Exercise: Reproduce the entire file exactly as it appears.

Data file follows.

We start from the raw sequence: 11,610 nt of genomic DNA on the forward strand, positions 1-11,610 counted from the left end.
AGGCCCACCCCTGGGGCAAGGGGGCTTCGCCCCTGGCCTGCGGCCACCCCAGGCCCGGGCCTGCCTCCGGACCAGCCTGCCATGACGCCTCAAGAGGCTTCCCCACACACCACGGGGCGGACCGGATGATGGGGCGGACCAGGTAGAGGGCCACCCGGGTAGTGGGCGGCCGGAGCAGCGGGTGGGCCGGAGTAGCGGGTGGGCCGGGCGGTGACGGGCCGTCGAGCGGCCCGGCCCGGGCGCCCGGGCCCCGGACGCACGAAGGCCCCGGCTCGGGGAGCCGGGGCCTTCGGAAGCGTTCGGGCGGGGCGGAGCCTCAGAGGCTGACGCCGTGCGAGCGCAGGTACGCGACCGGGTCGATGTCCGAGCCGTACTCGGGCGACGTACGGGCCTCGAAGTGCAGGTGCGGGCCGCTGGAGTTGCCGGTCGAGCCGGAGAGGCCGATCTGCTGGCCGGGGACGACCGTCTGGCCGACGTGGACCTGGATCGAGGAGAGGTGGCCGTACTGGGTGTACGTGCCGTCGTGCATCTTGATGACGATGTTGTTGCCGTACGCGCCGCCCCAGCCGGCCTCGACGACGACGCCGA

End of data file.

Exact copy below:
We start from the raw sequence: 11,610 nt of genomic DNA on the forward strand, positions 1-11,610 counted from the left end.
AGGCCCACCCCTGGGGCAAGGGGGCTTCGCCCCTGGCCTGCGGCCACCCCAGGCCCGGGCCTGCCTCCGGACCAGCCTGCCATGACGCCTCAAGAGGCTTCCCCACACACCACGGGGCGGACCGGATGATGGGGCGGACCAGGTAGAGGGCCACCCGGGTAGTGGGCGGCCGGAGCAGCGGGTGGGCCGGAGTAGCGGGTGGGCCGGGCGGTGACGGGCCGTCGAGCGGCCCGGCCCGGGCGCCCGGGCCCCGGACGCACGAAGGCCCCGGCTCGGGGAGCCGGGGCCTTCGGAAGCGTTCGGGCGGGGCGGAGCCTCAGAGGCTGACGCCGTGCGAGCGCAGGTACGCGACCGGGTCGATGTCCGAGCCGTACTCGGGCGACGTACGGGCCTCGAAGTGCAGGTGCGGGCCGCTGGAGTTGCCGGTCGAGCCGGAGAGGCCGATCTGCTGGCCGGGGACGACCGTCTGGCCGACGTGGACCTGGATCGAGGAGAGGTGGCCGTACTGGGTGTACGTGCCGTCGTGCATCTTGATGACGATGTTGTTGCCGTACGCGCCGCCCCAGCCGGCCTCGACGACGACGCCGA